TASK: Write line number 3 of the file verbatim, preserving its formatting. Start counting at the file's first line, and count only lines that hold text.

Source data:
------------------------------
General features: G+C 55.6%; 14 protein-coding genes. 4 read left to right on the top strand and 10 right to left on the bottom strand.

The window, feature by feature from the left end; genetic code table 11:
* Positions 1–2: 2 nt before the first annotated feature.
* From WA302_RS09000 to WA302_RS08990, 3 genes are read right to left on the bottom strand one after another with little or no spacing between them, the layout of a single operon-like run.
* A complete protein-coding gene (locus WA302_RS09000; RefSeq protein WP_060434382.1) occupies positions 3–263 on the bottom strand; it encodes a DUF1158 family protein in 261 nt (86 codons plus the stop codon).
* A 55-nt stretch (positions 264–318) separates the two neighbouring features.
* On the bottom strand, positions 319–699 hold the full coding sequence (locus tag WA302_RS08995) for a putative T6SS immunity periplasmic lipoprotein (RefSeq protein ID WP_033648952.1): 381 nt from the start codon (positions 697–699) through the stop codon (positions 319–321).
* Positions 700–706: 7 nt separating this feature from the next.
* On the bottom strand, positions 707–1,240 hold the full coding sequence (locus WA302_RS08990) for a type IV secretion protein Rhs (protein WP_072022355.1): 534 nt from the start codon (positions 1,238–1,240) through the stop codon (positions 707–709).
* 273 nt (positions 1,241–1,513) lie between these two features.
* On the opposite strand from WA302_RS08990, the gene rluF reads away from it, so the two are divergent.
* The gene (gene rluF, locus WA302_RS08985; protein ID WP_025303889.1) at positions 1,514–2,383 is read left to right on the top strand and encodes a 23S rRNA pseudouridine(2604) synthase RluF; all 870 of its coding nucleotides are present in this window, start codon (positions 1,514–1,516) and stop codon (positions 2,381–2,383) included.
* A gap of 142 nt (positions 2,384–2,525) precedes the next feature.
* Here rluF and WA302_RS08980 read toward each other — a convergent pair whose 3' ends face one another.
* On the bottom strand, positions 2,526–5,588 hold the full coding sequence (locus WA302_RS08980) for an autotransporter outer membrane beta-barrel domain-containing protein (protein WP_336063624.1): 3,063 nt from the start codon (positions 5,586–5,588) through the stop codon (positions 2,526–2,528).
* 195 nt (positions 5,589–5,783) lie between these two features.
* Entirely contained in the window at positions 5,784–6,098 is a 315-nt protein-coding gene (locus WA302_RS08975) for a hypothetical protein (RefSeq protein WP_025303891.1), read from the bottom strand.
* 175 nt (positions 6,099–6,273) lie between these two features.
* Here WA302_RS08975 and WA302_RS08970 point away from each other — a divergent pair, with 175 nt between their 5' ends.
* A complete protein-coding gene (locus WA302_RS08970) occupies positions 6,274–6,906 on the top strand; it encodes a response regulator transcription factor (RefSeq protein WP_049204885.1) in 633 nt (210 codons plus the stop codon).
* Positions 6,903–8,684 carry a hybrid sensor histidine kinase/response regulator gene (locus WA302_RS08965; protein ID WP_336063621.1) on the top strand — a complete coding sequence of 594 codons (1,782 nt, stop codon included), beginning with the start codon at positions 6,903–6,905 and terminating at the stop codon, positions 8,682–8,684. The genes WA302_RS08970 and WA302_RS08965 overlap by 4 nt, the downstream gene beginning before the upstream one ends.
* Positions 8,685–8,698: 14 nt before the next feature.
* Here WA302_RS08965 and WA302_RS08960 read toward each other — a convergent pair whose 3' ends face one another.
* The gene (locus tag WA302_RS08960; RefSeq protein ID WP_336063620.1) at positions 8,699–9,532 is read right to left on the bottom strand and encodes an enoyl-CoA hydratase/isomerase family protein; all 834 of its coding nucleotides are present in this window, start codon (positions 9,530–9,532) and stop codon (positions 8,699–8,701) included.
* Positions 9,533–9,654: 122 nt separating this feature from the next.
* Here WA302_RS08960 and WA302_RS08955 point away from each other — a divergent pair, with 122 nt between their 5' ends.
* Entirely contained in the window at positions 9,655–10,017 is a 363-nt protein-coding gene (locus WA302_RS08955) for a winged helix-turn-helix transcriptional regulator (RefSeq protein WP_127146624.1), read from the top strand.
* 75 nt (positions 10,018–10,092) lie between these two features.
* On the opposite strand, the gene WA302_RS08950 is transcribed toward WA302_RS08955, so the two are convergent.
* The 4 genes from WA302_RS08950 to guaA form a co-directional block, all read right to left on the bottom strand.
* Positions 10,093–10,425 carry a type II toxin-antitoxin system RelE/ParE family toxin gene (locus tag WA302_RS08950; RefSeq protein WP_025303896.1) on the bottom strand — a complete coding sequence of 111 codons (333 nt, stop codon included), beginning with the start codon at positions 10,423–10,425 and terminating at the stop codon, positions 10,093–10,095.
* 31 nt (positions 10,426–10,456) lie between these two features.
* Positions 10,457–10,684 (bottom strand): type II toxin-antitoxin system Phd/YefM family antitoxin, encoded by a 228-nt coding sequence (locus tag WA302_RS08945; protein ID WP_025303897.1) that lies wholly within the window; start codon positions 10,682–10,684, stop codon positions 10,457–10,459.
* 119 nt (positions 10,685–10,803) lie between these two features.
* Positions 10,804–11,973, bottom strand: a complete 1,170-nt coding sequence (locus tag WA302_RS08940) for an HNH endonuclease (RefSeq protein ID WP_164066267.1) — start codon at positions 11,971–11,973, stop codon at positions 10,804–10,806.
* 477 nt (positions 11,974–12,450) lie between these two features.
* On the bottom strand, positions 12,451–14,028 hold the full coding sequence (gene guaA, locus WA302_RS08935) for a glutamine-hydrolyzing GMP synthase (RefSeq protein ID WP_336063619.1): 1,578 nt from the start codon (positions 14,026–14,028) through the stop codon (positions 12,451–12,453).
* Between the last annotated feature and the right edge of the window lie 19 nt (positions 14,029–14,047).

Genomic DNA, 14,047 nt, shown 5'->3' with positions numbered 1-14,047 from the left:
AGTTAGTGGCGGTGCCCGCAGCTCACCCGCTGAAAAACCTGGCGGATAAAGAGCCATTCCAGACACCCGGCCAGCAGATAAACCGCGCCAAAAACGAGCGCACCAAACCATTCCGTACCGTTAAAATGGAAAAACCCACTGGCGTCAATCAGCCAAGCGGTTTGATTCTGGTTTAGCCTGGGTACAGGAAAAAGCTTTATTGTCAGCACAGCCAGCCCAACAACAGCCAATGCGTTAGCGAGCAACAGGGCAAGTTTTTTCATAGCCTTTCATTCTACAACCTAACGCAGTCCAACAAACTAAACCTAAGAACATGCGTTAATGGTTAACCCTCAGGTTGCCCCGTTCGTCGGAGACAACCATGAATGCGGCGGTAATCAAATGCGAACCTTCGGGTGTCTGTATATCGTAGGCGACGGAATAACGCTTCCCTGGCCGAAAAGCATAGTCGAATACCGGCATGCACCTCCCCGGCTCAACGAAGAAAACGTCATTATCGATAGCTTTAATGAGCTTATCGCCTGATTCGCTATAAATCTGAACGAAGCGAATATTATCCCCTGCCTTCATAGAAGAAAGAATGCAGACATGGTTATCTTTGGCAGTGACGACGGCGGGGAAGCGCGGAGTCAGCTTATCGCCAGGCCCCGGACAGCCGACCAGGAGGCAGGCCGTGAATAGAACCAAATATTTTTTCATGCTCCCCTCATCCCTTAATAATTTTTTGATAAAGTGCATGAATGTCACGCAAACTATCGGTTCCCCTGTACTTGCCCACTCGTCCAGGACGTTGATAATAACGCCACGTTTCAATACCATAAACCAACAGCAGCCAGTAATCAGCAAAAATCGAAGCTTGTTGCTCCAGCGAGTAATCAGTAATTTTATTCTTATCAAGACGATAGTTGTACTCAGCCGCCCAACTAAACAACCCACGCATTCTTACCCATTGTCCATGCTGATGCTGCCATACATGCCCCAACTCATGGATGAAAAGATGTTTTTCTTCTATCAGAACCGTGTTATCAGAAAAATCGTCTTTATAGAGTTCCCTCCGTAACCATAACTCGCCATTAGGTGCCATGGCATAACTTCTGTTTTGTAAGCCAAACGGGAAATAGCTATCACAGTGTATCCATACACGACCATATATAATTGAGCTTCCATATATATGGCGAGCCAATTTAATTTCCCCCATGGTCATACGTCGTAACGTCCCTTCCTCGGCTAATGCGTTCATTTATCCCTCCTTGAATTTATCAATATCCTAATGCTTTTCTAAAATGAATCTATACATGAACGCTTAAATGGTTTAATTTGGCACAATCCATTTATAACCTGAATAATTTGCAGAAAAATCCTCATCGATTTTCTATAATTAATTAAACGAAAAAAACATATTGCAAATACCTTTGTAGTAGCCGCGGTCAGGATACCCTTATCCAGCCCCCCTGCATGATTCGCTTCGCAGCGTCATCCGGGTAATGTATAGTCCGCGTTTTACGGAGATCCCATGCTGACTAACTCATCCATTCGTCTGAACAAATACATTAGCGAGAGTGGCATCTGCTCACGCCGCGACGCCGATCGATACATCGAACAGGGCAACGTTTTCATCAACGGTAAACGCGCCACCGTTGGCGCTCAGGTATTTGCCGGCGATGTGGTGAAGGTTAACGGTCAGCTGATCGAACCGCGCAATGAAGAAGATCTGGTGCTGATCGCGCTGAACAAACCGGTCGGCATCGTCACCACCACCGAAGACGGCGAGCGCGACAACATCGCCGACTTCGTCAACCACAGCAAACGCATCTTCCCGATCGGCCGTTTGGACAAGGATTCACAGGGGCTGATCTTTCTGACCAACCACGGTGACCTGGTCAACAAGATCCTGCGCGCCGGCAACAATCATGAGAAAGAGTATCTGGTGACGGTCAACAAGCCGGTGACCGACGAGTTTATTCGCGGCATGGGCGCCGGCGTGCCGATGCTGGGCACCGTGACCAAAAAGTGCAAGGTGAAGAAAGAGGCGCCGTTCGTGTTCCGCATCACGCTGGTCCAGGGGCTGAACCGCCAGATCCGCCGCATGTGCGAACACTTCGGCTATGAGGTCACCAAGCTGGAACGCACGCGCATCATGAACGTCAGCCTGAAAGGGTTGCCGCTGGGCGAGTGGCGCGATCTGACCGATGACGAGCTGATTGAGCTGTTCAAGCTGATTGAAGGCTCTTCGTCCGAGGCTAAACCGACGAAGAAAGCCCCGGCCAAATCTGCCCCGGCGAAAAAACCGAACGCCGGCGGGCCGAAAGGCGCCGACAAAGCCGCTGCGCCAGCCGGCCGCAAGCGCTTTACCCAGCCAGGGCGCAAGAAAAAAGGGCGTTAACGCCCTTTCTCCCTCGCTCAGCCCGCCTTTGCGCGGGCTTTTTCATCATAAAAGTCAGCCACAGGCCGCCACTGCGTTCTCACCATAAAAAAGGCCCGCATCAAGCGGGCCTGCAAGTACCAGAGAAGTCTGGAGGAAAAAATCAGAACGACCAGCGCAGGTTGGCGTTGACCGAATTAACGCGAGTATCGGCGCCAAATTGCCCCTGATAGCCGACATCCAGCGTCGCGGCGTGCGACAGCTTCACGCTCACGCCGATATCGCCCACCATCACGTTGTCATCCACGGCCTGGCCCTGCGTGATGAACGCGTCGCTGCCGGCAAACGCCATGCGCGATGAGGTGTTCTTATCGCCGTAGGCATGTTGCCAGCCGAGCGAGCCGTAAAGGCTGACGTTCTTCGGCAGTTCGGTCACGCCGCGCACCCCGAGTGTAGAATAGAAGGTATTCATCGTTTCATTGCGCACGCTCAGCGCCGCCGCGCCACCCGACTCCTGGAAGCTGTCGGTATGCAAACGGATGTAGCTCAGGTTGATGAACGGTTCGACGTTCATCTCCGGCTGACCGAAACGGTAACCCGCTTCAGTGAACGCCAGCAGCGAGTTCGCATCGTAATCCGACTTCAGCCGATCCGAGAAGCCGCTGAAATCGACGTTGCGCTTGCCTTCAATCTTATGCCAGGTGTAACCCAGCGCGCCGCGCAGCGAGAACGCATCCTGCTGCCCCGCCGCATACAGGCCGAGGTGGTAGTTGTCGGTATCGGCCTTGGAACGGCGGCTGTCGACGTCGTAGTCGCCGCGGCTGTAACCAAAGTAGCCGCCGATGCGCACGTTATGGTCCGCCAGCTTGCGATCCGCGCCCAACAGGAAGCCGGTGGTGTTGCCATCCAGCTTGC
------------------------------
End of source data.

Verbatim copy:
* Positions 1–2: 2 nt before the first annotated feature.